“They cannot demonstrate success with general military action in the areas where they are trying to advance. So they are trying to show success through their missiles and other activities. To no avail as well,” he said.

Mr Zelensky said that these strikes, “like many previous ones, do not change anything radically.”

Especially since our air defence and anti-sabotage measures are becoming stronger, he added.

Ukraine war worsening mental health problems elsewhere in Europe, study suggests

04:25 , Arpan Rai

Russia’s invasion and nearly month-long war on Ukraine is taking a toll on people’s mental health not just within the frontiers but also “far beyond the borders”, a new study shows.

Many are experiencing worsening of symptoms “appear to be related to the war” started by the Kremlin on its neighbour on 24 February, a new study of Danish patients with mental health conditions has found.

According to the researchers from Aarhus University, any overall negative impact elsewhere “will be nothing compated to what the Ukrainian population is experiencing”.

Thousands have lost their lives and nearly 13 million people have been rendered refugees in Ukraine after fleeing their homes.

Read the full story here:

Ukraine war worsening mental health problems elsewhere in Europe, study suggests

Zelensky’s passionate speech on war in Ukraine at Cannes: ‘They’ve sown Europe with corpses’

04:17 , Arpan Rai

In his first such address, Volodymy Zelensky addressed the filmmakers and actors at the opening of the 75th Cannes international film festival where in he told the story of Ukraine’s invasion in the form of a movie.

“On February 24, 2022, Russia launched a full-scale war against Ukraine. Planning to go further to Europe. And what kind of war is this? I want to answer this question as clearly as possible. Armed with the words that were said by cinematography in the years after the previous continental war,” Mr Zelensky said, adding that people have already heard most of these “eerie” words.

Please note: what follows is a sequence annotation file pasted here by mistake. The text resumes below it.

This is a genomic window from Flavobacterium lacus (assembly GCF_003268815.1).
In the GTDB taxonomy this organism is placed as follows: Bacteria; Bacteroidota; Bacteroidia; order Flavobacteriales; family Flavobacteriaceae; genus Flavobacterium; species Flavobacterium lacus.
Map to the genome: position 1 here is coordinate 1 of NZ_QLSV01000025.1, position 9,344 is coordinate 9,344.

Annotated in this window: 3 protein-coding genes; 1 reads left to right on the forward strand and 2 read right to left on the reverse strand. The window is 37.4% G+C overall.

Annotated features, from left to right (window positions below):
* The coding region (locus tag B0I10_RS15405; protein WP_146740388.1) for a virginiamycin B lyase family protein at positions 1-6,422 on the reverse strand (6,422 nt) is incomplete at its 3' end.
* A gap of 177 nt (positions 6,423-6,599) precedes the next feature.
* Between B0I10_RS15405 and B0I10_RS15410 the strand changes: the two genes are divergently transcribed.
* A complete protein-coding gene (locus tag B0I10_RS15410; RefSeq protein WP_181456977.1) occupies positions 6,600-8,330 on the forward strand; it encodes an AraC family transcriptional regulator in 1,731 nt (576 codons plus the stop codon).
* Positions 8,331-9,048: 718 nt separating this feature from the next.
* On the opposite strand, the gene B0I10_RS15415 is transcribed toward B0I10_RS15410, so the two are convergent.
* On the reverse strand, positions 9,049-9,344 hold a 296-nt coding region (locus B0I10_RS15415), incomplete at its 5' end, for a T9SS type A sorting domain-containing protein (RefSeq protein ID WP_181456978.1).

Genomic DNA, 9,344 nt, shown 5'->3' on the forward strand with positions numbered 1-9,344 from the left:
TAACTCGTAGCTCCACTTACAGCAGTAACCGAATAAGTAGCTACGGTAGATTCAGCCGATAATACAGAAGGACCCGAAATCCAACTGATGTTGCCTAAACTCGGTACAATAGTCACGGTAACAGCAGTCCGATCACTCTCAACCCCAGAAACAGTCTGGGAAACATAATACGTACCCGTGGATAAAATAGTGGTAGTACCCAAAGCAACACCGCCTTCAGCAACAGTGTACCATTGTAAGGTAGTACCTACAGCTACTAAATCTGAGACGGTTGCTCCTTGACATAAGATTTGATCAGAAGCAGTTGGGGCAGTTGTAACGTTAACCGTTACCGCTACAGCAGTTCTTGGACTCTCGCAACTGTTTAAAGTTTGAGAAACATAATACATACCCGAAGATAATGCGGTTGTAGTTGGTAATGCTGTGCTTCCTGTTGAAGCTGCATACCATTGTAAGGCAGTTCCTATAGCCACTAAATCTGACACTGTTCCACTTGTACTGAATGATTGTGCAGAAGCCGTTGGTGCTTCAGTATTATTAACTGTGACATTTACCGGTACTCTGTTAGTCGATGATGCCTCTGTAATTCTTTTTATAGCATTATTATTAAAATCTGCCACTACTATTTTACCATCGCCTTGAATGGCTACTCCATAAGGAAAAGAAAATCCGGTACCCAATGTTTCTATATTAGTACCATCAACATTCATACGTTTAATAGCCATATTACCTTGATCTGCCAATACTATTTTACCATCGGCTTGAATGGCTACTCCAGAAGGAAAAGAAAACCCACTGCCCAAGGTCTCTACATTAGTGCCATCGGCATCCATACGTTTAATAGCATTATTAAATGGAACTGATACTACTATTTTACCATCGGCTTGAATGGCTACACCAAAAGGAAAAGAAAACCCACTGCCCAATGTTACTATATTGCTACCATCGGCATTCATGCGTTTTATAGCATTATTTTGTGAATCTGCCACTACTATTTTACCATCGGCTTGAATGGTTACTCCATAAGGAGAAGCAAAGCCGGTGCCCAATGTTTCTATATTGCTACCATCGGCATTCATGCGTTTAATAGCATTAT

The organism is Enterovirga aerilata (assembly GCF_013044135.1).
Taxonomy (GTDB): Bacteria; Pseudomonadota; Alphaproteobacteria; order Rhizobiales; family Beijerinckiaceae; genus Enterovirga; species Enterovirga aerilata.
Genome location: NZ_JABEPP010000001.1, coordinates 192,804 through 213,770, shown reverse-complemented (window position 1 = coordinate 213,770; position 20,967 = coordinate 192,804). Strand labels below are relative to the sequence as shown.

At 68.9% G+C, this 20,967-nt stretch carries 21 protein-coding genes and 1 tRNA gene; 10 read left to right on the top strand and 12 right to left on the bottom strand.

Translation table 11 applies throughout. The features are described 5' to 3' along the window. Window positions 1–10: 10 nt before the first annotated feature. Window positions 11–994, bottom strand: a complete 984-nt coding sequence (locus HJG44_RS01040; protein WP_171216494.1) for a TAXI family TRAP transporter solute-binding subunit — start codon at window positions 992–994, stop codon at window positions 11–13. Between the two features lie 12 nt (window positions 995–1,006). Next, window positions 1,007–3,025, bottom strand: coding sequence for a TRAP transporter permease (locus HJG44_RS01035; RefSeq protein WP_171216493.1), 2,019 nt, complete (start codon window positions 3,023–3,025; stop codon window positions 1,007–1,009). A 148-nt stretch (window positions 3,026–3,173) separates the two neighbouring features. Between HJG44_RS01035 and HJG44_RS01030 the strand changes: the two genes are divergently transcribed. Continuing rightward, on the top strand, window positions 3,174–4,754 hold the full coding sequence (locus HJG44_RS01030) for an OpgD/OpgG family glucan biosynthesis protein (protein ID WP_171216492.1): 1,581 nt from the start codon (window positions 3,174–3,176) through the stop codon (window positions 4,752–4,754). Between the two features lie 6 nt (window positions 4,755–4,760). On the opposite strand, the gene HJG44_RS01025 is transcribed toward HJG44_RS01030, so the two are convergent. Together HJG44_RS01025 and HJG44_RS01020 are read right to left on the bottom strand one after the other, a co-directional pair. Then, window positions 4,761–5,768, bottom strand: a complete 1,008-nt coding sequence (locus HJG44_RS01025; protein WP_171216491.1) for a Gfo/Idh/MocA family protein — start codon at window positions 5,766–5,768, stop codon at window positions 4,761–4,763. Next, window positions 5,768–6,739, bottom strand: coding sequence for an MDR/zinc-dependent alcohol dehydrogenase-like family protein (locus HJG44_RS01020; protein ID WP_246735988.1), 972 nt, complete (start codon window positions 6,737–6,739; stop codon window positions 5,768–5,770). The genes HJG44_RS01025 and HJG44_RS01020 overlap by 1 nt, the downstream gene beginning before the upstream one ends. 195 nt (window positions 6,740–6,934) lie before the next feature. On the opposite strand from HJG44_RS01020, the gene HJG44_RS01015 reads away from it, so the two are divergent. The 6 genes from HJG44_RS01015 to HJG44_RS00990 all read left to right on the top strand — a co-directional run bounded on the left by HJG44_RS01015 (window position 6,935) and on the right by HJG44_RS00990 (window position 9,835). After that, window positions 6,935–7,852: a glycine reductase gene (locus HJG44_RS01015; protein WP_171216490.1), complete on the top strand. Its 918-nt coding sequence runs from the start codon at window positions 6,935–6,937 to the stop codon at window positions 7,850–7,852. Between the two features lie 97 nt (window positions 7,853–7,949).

“But, unfortunately, this has become a reality. Remember that? Remember how it sounded in the movies?” the actor-turned-president said in his virtual address.

He added: “You smell that? Napalm, son. Nothing else in the world smells like that. I love the smell of napalm in the morning…”

“Yes, it started in Ukraine in the morning. At four o’clock, when we heard the first missile explosions. When the air strikes began. And when death, going to Ukraine across the border, marked its equipment with the swastika analogue - the “Z” symbol,” the president said.

“They all want to be better Nazis than Hitler...,” he added.

“Now, there is not a single week passing without mass graves of killed and tortured people found in the territory where Russian troops were or still are. 229 children were killed as a result of the Russian invasion. They can’t get anywhere but kill, kill, kill! They have sown Europe with corpses,” the wartime president said.

“War isn’t hell. War is war, and hell is hell. And of the two, war is a lot worse,” Mr Zelensky said.

Zelensky accuses Russia of ‘sabotage activity’ in border regions

03:18 , Andy Gregory

Russian forces fired missiles at the western Lviv region and the Sumy and Chernihiv regions in the northeast on Tuesday, and were and carrying out airstrikes in the eastern Luhansk region, Volodymyr Zelensky has said.

In his nightly video address, the Ukrainian president said the border regions of Ukraine saw Russian “sabotage activity”.

“All of this is not just creating tension for our state, is not just a test of our strength,” Mr Zelensky said. “This is kind of an attempt to compensate the Russian army for a series of failures in the east and south of our country."”

But according to Mr Zelensky, the Russians are unable to demonstrate any success in the areas where they are trying to attack.

So “they are trying to show success through their missiles and other activities, but also to no effect”, Mr Zelensky said, adding: “These strikes, like the many previous ones, do not fundamentally change anything. Moreover, our air defense and anti-sabotage measures are getting stronger.”

Mariupol fighters face an uncertain fate

02:30 , Andy Gregory

The hundreds of fighters reportedly released from underneath Mariupol’s Azovstal steelworks now face an uncertain fate, with some in Moscow keen to pour cold water on Ukrainian hopes of a potential prisoner swap.